The above-described process of manufacturing an alumina sol inherently offers disadvantages in several respects. The process is unduly tedious and difficult, and of greater import, yields an alumina sol which may not produce an alumina suitable for utilization as hereinbefore set forth. For example, the addition of large quantities of Water and additional acid, for the adjustment of the aluminum and chloride concentrations, must of necessity be performed with the exercise of great care, since too little, or conversely, too much of either water or the acid, ad-

versely affects the composition of such sol. A finished v alumina sol results which does not contain a sufficient. concentration of aluminum, and, therefore, is lacking in acceptable alumina-forming properties. That is, the alu mina ultimately produced possesses poor physical characteristics `as to crushing strength and uniformity of composition, particle to particle. Further, no provision is made in this process for the total removal of alumina sol from the digestion zone. Thorough washing of the remaining contents thereof is insufficient to remove the high molecular weight sol polymers which are formed as a result of the action of alumina sol which remains in intimate contact with aluminum. These resulting solpolymers become more difficult to remove from the undissolved aluminum with each successive operation, and, as a result, there is formed long-chain sol polymers having molecular weights in excess of 1000, and often in the class of 2,000 to 10,000 or more. Eventually, at least a portion of these high molecular weight sol polymers are introduced into the alumina sol produced, and result in an alumina sol which varies markedly in appearance characteristics, such as color, translucence, etc. Also, the inclusion of high molecular weight sol polymers in an alumina sol results in a sol which has the tendency to stratify into several distinct layers. Such stratification is indicative of a nonhomogeneous alumina sol, and produces an alumina which is non-uniform as to composition and/or physical characteristics.

The method of the present invention affords substantial improvement in the manufacture of anyalumina sol for particular utilization in the production of alumina.. This improvement effects substantially complete destruction of the high molecular weight sol polymers into suitable alumina sol, and produces a sol having uniform physical and -appearance characteristics. Alumina produced from an alumina sol manufactured in accordance with the present invention possesses uniform physical properties, and homogeneity of composition particle to particle. Further, the alumina particles, produced thereby, possess an unusually high degree of crushing strength whereby they offer a greater degree of resistance to abrasion, chipping, crushing, etc., during the subsequent processing procedures.

Briefiy, the method of the present invention, which produces an alumina sol substantially free from longchain, high molecular weight sol polymers, comprises charging an excess of aluminum into a suitable digestion zone and adding thereto a solution consisting of a predetermined quantity of hydrochloric acidV and water, and containing the reaction products of depolymerized sol polymers. The aluminum employed in the method of the present invention may be any available type of commercial aluminum, although if a high purity alumina sol is desired, it is preferred to employ high purity aluminum. The present process will produce a very pure alumina, chloride sol through the utilization of metallic aluminum of at least 99.5% by weight purity. As hereinafter set forth, it is desired that the reaction proceed at a comparatively slow rate for a short initial period. A rapid reaction rate is facilitated by impure aluminum, and, therefore, aluminum of at least 99.95% is particularly preferred.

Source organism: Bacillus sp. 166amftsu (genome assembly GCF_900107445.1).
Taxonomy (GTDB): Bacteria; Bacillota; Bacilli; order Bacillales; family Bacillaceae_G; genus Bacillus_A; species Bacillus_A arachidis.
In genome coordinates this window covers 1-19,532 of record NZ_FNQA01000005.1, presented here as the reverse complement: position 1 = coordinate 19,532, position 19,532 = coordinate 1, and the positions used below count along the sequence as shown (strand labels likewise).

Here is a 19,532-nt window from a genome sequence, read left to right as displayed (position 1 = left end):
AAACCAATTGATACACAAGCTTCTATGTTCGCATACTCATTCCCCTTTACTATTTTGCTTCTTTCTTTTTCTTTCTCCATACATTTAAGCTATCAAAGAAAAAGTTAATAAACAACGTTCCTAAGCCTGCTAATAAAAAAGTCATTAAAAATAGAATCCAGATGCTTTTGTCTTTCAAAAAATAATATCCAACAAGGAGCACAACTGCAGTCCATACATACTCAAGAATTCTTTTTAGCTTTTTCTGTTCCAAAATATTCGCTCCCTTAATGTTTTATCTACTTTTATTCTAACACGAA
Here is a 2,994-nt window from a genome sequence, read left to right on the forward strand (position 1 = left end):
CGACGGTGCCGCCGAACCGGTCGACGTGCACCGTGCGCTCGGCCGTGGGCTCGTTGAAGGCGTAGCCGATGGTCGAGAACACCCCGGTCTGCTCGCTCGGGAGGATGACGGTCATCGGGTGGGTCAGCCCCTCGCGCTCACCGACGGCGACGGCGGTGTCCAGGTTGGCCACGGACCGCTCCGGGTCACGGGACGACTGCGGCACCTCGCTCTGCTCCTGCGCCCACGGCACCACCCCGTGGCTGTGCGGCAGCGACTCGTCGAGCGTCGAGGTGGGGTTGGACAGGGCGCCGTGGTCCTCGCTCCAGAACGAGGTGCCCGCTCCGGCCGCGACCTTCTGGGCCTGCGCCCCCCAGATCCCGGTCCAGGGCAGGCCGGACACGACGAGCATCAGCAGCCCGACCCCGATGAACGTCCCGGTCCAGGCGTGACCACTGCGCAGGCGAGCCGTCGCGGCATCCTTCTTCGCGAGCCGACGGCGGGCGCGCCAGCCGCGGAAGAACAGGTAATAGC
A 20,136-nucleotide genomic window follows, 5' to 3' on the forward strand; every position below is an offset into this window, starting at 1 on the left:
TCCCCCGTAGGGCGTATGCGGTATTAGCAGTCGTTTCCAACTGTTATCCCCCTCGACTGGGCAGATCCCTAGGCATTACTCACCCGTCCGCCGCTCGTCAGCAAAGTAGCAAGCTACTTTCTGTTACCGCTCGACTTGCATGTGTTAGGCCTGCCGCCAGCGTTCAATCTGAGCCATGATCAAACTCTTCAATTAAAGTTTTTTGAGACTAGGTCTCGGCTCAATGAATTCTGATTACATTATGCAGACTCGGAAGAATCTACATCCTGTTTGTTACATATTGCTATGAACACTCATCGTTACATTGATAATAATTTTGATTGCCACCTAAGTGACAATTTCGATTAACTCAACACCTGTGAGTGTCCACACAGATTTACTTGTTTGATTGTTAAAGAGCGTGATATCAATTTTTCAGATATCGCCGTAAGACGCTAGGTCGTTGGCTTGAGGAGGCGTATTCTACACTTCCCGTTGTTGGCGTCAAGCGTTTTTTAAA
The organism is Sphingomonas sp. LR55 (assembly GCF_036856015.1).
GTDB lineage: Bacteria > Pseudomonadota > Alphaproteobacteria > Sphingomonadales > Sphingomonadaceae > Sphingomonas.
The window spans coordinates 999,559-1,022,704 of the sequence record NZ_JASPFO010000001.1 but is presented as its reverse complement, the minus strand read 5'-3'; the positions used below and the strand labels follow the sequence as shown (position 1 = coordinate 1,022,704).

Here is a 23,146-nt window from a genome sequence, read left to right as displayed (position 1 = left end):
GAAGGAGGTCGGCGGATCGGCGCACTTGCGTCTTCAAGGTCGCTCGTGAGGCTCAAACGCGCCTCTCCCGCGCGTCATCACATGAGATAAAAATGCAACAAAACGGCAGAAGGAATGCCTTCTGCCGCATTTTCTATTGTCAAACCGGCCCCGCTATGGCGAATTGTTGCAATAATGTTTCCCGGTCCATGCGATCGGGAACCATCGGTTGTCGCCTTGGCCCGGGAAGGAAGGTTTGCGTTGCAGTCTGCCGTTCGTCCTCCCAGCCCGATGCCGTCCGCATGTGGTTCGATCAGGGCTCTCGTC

The degree of subdivision of the alumina is a factor which determines the rate of the reaction, and the smaller the size of the particles, the greater the surface area of alumina exposed, and, therefore, the more rapid the reaction with concentrated hydrochloric acid. Powdered aluminum is suitably utilized as the starting material, and aluminum turnings or granulated aluminum may also be employed. Aluminum pellets, however, which have been prepared by dropping molten aluminum into water, have proven highly satisfactory for producing the alumina sol, those pellets of about M1" to about 1/2 in diameter being preferred. Powdered aluminum and aluminum pellets below about 1A in diameter are generally to be avoided due to the vigorous reaction which results. Also, as hereinafter set forth, it is preferred that the reaction proceed at a comparatively slow rate for an initial period of about l to about 6 hours.

We have found that a hydrochloric acid solution containing about 30% to about 35% by weight hydrogen chloride is very suitable for use in the present invention, and lower or higher concentrations may be employed to advantage. However, extremely high concentrations are generally avoided due to the difficulty in handling and metering the same, and from the standpoint of the safety measures involved. Lower concentrations of hydrochloric acid tend to extend the period of time expended in the operation, and do not generally lend themselves to the dissolution of large quantities of aluminum.